Proximus has announced it will be the recipient of a €400 million loan from the European Investment Bank for the roll-out and upgrading of its fixed broadband infrastructure in Belgium.
The money will be used as part of the Fiber for Belgium project, with the telco committing to bringing fibre to 85% of businesses and to the centres of cities and communes in Belgium. Over the next 10 years, the project will aim to invest $3 billion to future-proof the network.
“We are pleased to support Proximus in this unprecedented investment to roll-out their fiber-optic network across Belgium,” said EIB Director General Jean-Christophe Laloux. “This investment will significantly enhance access by both residential and business users to ultra-high speed broadband. This is key today – for citizens and companies alike – to reap the benefits of the digital single market.”
“Through the EIB loan, we have gained a cost-effective long-term, reliable financing partner for one of our most important strategic projects,” said Proximus CFO Sandrine Dufour.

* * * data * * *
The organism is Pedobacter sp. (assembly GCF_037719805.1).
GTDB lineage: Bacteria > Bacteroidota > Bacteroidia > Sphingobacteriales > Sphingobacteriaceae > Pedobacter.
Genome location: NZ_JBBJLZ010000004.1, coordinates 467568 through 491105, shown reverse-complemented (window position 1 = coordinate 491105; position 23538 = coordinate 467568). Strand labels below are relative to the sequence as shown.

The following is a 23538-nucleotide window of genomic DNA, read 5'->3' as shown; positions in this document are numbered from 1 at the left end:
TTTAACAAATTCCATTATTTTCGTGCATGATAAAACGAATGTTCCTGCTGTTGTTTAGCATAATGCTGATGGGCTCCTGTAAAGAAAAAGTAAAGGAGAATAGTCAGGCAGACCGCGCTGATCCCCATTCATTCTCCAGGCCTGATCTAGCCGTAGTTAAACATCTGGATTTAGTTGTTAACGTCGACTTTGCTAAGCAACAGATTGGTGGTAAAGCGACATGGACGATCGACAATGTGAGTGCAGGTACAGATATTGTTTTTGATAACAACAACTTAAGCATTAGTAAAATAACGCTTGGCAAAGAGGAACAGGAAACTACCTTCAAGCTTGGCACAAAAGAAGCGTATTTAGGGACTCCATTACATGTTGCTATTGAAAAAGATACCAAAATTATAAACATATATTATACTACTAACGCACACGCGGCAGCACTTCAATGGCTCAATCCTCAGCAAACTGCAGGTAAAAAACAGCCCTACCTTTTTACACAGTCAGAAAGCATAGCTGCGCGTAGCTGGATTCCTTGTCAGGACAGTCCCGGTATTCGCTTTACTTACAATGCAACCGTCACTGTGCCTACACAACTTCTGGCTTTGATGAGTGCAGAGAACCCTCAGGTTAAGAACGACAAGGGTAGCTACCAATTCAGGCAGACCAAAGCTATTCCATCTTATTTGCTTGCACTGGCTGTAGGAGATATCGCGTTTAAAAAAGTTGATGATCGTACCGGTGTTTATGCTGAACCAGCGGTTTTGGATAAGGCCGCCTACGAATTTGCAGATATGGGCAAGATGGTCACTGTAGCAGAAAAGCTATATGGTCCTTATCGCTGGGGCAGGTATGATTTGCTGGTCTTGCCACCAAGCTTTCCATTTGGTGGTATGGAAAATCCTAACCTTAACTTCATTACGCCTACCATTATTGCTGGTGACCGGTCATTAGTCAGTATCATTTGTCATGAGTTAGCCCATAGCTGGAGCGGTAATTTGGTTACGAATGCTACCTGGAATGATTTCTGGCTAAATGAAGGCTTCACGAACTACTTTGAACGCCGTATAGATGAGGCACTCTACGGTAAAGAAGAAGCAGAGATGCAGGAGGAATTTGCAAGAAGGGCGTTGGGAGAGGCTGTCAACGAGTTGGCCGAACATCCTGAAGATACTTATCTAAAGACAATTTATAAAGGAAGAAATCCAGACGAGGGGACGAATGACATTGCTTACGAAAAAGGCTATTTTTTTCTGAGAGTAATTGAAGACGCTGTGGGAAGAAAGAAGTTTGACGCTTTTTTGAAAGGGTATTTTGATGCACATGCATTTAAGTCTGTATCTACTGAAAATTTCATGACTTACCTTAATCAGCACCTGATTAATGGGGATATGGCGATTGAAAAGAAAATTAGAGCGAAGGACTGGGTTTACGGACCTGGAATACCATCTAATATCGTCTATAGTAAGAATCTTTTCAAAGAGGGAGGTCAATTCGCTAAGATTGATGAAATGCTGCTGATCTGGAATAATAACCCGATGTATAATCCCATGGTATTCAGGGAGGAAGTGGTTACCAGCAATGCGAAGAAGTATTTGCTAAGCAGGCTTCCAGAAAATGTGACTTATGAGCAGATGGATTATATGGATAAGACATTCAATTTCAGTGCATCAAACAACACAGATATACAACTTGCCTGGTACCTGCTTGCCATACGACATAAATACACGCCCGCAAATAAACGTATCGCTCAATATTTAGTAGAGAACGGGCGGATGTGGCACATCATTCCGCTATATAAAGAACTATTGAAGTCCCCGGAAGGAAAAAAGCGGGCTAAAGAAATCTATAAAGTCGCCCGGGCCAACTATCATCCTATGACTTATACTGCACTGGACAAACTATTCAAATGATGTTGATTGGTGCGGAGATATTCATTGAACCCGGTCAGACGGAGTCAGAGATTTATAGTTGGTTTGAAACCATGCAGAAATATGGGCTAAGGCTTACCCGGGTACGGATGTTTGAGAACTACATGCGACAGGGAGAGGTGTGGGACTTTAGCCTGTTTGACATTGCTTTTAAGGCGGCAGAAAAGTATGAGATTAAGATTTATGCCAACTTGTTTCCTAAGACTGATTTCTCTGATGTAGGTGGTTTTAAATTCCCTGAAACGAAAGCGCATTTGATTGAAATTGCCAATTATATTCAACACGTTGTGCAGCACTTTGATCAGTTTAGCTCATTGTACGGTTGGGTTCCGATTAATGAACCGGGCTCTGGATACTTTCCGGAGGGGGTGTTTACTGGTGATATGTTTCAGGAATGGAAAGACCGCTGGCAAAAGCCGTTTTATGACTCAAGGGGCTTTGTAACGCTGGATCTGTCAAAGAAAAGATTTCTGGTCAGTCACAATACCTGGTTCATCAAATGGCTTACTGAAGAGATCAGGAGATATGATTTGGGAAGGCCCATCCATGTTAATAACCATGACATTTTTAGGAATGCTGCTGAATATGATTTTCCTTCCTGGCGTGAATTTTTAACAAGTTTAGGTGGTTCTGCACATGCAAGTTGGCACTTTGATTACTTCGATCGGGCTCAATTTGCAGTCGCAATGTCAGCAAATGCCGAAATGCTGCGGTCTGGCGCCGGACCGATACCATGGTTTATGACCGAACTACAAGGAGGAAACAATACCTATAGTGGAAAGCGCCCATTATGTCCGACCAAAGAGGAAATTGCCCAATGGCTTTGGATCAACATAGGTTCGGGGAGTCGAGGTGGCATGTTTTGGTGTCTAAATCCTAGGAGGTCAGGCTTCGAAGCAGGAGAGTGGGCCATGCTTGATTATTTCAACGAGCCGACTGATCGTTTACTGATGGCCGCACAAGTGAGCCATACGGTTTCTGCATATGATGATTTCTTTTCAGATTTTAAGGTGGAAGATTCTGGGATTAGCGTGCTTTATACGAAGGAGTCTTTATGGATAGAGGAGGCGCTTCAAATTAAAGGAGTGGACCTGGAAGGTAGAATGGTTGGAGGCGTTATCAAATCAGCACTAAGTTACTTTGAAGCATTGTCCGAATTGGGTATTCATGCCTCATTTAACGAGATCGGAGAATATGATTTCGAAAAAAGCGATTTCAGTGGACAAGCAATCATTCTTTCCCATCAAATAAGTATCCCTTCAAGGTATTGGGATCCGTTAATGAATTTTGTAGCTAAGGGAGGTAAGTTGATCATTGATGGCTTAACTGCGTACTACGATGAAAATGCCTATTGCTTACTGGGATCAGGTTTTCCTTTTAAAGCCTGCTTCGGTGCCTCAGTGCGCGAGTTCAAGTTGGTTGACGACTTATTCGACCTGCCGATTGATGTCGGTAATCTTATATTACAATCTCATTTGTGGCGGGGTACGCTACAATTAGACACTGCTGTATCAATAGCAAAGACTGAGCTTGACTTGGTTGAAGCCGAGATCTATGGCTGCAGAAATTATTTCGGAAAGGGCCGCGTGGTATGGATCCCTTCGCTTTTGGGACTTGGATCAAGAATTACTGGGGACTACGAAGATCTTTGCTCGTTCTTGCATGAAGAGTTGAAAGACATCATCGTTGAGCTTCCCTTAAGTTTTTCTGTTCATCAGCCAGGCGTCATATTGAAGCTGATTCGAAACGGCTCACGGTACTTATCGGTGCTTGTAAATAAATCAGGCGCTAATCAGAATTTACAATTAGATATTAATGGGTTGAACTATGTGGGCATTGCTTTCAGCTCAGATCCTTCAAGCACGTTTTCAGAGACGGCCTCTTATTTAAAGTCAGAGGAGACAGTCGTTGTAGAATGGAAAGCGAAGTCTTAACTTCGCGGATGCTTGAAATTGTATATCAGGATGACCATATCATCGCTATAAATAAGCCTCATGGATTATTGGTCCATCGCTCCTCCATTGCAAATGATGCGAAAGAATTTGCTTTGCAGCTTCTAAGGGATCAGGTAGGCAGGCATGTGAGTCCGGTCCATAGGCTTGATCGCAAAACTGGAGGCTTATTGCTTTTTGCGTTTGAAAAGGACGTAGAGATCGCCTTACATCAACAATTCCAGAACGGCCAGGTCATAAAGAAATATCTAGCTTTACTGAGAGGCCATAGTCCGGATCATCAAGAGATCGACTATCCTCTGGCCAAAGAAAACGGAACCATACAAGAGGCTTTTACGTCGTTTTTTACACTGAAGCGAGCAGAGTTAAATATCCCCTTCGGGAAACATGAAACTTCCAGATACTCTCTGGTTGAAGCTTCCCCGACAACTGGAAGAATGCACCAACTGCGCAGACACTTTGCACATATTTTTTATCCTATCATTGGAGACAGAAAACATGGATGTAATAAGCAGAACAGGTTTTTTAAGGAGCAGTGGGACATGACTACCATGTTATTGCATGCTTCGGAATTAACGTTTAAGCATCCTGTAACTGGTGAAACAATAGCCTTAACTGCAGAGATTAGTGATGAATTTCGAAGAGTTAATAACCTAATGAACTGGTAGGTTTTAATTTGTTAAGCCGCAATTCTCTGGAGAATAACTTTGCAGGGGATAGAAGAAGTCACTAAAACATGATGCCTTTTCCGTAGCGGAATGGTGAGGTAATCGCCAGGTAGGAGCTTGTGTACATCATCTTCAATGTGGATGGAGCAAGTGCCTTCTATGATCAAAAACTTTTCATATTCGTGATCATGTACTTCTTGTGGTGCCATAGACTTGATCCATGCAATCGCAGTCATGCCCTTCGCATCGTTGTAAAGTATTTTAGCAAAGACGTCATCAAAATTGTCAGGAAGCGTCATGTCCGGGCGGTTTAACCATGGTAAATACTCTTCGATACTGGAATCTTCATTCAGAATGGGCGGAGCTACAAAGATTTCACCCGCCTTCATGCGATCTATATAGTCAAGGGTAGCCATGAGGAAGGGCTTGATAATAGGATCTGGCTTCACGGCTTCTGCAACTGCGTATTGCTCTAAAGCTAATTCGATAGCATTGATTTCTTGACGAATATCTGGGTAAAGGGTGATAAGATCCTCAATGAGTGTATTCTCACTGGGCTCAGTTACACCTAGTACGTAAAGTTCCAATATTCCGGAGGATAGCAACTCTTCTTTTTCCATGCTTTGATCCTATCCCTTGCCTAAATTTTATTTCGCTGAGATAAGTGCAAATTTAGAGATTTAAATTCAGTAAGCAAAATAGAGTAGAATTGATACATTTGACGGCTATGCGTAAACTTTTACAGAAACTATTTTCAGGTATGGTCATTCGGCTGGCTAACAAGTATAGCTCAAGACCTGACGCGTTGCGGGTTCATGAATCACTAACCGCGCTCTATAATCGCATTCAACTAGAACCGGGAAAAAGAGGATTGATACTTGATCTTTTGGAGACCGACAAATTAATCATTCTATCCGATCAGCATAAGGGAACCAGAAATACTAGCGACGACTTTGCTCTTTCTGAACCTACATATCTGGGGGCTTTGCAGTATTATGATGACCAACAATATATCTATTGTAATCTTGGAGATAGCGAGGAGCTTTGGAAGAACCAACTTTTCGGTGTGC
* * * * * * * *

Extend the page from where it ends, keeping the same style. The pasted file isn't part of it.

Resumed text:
Progress for the telco has seemingly been pretty positive so far, as 6,000 enterprises were already connected to fibre, while the telco has short-term implementation plans for 24 cities and communes. The last mile seems to be the big problem here however, as Proximus claims to have hooked up 94% of properties with fibre-to-the-curb. Unfortunately for those who want the full-fibre diet, Proximus has been making vectoring noises though this loan might change the tune.
Looking at the financials of the business, there have been some mixed signals. Over the last twelve months, total revenues declined 1.6% to €5.78 billion though domestic revenue grew by 1.1%. The business claims to have completed its 4G rollout, now providing an outdoor coverage of 99.8% and an indoor coverage of 98.1%. Smartphone penetration on Proximus’ network increased to 73%, with a 4G penetration of 63% at the end of the year. In total, there are just over 6 million mobile subscriptions.
On the content side, football is the big focus here. During the year, Proximus renewed the Belgian professional football broadcasting rights on a non-exclusive basis and announced the extension of its exclusive coverage of the UEFA Champions League to the next three seasons. The team also announced plans last month to launch Stingray Hits, a new music video channel focusing on local and international artists. The TV business currently has 1.56 million customers, a net gain of 71,000 subscriptions across the year.
As far as telcos go, Proximus seems to be in a relatively solid position with a good subscriber base and a solid content business. The loan from the European Investment Bank to complete the fibre rollout could be the last piece of the puzzle needed.